Drawbridge Rolls Out DIY Cross-Device Graphs

drawbridgeselfserveDrawbridge is letting brands get their hands dirty with cross-device data.

On Monday, the cross-device company launched self-serve functionality that lets ad buyers see how their buying choices affect what sort of identity graph they get on the other side.

The goal is to give advertisers more control so “they can really see how this stuff works,” said Drawbridge CEO and founder Kamakshi Sivaramakrishnan.

“It’s been a black-box environment for a long time, where data files just get dumped on you and then it’s up to you to somehow evaluate the data and ask the right questions,” she said. “This is about providing transparency.”

The value of a device graph hinges on what an advertiser needs to accomplish. Want reach? You'll have to sacrifice precision. And if your goal is to be super-targeted, expect scale to go down. Reach also has to be taken into consideration. And then there’s the question of where the device identifiers originate from and what regions the advertiser wants to target.

Drawbridge's self-serve option lets advertisers upload their data and play with those configurations. For example, they can see how matching cookies-to-cookies vs. cookies-to-devices might impact the output, or how high-precision/low-recall vs. low-precision/high-recall does so. Existing Drawbridge customers can use the graphs to execute media buys through their DSP partners.

Sivaramakrishnan hopes the transparency helps further legitimize probabilistic methodologies.

“The question of whether solution A is better than solution B is secondary. This is an effort to show that probabilistic solutions stand a chance against the deterministic first-party assets that the walled gardens have,” she said. “Transparency into the process increases confidence in probabilistic methods more broadly.”

There’s been a growing move recently toward demystifying cross-device.

The Direct Marketing Association, for example, recently released an RFI template in collaboration with Acxiom, LiveIntent, MediaMath, LiveRamp, Oracle and others. The goal is to help advertisers and publishers ask the right questions when evaluating cross-device technologies.

“The buyers are as responsible here as the vendors,” said Jane Clarke, CEO and managing director of the Coalition for Innovative Media Measurement during a cross-device workshop co-hosted with the DMA at Advertising Week in September. “Buyers have to demand transparency. Keep asking questions.”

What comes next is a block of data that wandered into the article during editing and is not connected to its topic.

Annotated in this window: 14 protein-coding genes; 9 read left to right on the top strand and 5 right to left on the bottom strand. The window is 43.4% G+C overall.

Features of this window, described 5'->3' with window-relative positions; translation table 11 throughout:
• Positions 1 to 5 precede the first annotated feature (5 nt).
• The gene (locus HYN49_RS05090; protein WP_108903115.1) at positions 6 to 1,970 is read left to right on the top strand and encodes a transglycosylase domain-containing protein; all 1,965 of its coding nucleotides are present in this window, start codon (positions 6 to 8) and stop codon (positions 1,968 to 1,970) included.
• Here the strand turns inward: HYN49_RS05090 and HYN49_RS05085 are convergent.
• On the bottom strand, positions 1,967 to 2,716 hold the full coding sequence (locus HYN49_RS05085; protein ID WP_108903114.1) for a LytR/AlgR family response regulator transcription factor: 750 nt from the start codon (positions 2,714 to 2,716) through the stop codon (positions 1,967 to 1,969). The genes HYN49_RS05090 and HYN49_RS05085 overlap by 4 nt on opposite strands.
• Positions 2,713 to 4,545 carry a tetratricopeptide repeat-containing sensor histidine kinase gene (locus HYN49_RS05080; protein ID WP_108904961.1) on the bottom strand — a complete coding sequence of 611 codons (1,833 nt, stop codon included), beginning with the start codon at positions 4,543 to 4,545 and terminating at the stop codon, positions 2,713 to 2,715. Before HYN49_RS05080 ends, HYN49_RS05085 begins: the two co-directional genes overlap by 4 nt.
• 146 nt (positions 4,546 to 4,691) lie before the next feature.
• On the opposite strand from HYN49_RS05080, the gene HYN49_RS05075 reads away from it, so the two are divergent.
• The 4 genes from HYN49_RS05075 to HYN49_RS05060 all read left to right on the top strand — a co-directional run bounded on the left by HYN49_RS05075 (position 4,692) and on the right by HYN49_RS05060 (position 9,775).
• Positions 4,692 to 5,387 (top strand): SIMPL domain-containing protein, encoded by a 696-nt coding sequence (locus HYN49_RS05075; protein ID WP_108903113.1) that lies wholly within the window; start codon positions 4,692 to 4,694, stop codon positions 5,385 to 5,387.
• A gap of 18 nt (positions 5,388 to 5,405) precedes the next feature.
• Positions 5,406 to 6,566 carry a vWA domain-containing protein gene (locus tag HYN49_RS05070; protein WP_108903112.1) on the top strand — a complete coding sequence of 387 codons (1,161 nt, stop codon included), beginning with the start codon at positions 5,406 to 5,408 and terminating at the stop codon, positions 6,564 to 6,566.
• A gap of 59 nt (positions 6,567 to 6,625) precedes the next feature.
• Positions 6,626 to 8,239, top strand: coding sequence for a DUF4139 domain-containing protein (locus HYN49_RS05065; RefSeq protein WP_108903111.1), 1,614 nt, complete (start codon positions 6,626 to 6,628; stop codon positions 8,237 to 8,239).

Keep asking questions, but realize that there are no simple answers.

Consider Nielsen's efforts to size up the cross-device competitive set. Tapad and Drawbridge both received flak after working with Nielsen separately to verify the accuracy of their graphs, which clocked in at 91.2% and 97.3% accurate, respectively.

The definition of accuracy in the cross-device context has a lot to do with it. Although accuracy and precision would seem to be synonyms, precision is defined as the number of correct matches, while accuracy includes the number of matches correctly identified and the number of matches correctly identified as not being matches. In other words, you get credit for knowing when something isn’t right.

“It’s really hard to cut through some of the claims around accuracy and scale,” said Philipp Tsipman, VP of audience identity at MediaMath. “If you say something has a certain very high level of accuracy and then it doesn’t perform that way for you, that puts a lot of doubt in people’s minds about cross-device in general.”

Sivaramakrishnan acknowledged that there was some dubiousness in the industry about the Nielsen numbers. The self-serve graph, she said, goes beyond that.

“Some more sophisticated brands and marketers reacted with some skepticism about the Nielsen validation,” she said. “But a self-service platform lets them test the quality of the data and see for themselves."


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